What is a Victim’s Pain and Suffering Worth in an Injury Claim?

patient with psychiatrist

Pain and suffering refer to the physical and emotional damage caused by a personal injury. While pain and suffering are quite real for victims, these damages can be tough to quantify. Each injury is unique, and people respond differently to the treatment they receive. Two people with a similar injury may also experience varying levels of pain.

These are some of the reasons why victims should seek out an experienced attorney for legal help. At Friedman, Domiano and Smith, we have spent years taking on insurance companies for injured victims. Our firm has an established track record of obtaining compensation for damages, including pain and suffering.

If you were injured, you do not need to delay calling our firm to learn if we may be able to assist you. An initial consultation is 100 percent free, and there is no obligation to hire our firm afterward. Our firm represents the injured on contingency, so there are no costs to you while seeking compensation.

Friedman, Domiano and Smith is here to help. Call 216-621-0070.

What Factors into a Pain and Suffering Claim?

Pain and suffering is subjective, which means the value of a pain and suffering claim is open for interpretation. Your attorney, the insurance company and the jury may review various factors to determine the value of a victim’s pain and suffering, including:

  • The severity of your injuries
  • What impact your injuries have on your daily life (activities you can no longer engage in, activities you need help with, ability to work, etc.)
  • Whether you have preexisting injuries that were affected by the new injury
  • Doctor’s notes about the seriousness of the injury and restrictions on the victim’s physical activity
  • Your age
  • Your level of physical activity prior to the accident
  • How much physical therapy and rehabilitation you may need
  • How much follow-up treatment you need to manage ongoing problems related to your injury
  • And more

Evidence of Pain and Suffering

Proving the degree of pain and suffering can be a challenge. That is why injured victims will need a wide variety of evidence to validate a claim for pain and suffering damages.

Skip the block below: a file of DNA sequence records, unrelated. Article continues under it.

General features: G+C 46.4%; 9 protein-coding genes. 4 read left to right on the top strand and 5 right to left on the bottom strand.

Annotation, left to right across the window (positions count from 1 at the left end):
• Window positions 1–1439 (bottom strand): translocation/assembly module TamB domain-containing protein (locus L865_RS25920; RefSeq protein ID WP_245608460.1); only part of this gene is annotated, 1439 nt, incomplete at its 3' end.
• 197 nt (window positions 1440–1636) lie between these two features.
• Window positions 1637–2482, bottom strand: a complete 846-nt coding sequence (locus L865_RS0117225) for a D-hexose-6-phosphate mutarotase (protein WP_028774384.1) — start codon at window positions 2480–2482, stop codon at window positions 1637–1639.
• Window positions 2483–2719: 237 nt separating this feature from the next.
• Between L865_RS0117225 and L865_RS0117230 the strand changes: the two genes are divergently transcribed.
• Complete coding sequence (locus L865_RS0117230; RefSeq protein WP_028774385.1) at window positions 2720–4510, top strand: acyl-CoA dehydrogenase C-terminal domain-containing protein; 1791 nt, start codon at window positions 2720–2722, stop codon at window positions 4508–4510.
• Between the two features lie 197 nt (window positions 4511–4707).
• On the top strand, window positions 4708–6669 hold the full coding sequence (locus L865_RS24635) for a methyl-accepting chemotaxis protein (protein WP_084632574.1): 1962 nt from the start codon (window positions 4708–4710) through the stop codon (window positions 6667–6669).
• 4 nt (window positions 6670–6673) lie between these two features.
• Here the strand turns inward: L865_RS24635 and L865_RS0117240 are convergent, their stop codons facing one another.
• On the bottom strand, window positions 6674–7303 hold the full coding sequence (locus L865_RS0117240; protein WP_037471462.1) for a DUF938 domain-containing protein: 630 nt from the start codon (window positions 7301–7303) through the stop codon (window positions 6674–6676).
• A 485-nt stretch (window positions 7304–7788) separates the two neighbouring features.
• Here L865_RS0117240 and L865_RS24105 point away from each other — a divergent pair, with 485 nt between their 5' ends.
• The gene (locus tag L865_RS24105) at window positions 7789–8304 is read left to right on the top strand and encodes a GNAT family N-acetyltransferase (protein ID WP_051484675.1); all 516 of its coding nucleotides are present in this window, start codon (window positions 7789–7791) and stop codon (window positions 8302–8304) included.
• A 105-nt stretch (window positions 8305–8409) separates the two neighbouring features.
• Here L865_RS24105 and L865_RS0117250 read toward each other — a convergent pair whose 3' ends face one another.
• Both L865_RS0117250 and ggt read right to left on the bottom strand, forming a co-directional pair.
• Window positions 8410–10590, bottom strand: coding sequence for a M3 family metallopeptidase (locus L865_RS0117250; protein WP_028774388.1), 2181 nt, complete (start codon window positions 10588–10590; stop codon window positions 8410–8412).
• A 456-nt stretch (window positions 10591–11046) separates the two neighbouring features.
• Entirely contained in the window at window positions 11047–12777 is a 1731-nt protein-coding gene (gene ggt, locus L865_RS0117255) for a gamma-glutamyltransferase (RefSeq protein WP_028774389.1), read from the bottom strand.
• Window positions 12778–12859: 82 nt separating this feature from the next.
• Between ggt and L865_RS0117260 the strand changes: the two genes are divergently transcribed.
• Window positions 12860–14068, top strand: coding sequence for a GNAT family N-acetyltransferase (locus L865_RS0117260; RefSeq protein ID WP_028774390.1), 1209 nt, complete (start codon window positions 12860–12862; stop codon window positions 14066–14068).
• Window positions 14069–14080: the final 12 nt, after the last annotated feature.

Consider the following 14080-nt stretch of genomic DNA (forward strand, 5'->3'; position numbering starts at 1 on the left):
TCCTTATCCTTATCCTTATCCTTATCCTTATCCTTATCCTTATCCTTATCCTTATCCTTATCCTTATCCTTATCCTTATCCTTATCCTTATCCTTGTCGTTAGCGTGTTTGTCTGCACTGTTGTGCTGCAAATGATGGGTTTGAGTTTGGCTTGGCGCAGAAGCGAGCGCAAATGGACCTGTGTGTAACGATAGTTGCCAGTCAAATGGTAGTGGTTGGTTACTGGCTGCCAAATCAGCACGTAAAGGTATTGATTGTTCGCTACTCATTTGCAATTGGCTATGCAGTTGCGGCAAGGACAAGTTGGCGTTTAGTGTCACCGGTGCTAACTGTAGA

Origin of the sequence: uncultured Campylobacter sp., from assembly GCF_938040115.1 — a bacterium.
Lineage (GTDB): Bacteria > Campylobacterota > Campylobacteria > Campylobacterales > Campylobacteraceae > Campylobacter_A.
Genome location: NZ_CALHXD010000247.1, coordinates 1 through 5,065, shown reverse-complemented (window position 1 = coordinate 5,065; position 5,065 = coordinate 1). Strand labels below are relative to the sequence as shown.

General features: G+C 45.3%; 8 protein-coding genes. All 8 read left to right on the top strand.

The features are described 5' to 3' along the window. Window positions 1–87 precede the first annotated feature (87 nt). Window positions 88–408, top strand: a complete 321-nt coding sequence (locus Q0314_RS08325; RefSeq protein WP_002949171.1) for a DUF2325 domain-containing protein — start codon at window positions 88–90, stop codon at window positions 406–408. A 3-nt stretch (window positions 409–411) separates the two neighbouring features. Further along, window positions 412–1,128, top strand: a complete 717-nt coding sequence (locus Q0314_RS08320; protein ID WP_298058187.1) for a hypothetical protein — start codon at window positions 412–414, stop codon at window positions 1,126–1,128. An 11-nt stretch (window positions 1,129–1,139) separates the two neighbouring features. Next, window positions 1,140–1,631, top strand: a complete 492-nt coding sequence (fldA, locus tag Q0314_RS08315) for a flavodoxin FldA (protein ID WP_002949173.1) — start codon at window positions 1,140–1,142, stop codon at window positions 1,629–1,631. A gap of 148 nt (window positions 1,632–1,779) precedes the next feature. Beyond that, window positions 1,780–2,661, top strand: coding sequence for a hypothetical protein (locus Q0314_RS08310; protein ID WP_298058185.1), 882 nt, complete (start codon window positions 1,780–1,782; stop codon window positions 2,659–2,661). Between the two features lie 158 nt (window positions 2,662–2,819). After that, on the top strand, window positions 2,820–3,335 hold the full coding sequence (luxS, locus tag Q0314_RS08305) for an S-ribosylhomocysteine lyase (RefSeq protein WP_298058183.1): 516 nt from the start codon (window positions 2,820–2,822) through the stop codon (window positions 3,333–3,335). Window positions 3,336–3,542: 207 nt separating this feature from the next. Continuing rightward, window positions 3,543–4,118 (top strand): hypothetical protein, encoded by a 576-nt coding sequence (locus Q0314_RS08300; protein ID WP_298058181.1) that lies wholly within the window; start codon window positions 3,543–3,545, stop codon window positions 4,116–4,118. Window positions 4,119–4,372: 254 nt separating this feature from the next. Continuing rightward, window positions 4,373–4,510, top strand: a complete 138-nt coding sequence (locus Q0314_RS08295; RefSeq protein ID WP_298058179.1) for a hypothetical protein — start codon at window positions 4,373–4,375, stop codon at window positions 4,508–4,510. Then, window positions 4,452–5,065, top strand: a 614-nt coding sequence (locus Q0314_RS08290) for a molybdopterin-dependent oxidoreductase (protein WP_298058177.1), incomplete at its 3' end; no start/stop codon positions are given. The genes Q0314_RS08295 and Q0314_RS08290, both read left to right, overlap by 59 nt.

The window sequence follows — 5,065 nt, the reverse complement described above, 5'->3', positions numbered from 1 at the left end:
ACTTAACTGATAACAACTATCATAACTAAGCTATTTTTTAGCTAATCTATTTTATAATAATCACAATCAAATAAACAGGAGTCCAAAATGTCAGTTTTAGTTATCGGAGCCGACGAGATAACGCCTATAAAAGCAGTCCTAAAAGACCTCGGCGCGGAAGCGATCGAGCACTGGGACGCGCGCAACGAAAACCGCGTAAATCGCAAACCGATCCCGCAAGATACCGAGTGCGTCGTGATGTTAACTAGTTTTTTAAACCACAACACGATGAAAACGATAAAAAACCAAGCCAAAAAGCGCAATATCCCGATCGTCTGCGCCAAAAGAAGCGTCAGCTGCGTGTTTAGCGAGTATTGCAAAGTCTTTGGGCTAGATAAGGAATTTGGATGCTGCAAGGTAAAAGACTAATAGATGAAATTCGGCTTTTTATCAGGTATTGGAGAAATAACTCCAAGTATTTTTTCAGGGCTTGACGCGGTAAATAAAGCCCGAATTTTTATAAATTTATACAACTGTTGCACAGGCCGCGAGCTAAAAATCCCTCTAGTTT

Pain and Suffering Journal

Injury attorneys often recommend that victims who have suffered significant injuries keep a journal in which they document their pain and suffering. This type of journal can serve as a record of symptoms victims deal with each day, such as:

  • Limited mobility
  • Pain, including its location and severity
  • Discomfort and when victims feel discomfort
  • Soreness
  • Limitations at work
  • Whether you need assistance with daily activities (bathing, using the toilet, personal grooming, getting dressed, etc.) because of pain or physical limitations
  • Leisure activities you can no longer engage in (playing sports, playing a musical instrument, playing with your children, etc.)

Your journal can also discuss your medical treatment and how it is progressing. This can include entries about physical therapy and rehabilitation sessions. If it is painful to do physical therapy, the journal is a good place to document that, as well as how intense the pain is. You can also discuss how your treatment is helping you regain mobility or limit pain.

If you have back pain, a journal entry might explain when the pain occurs, how intense it is, what the pain prevents you from doing, and other information you think is relevant.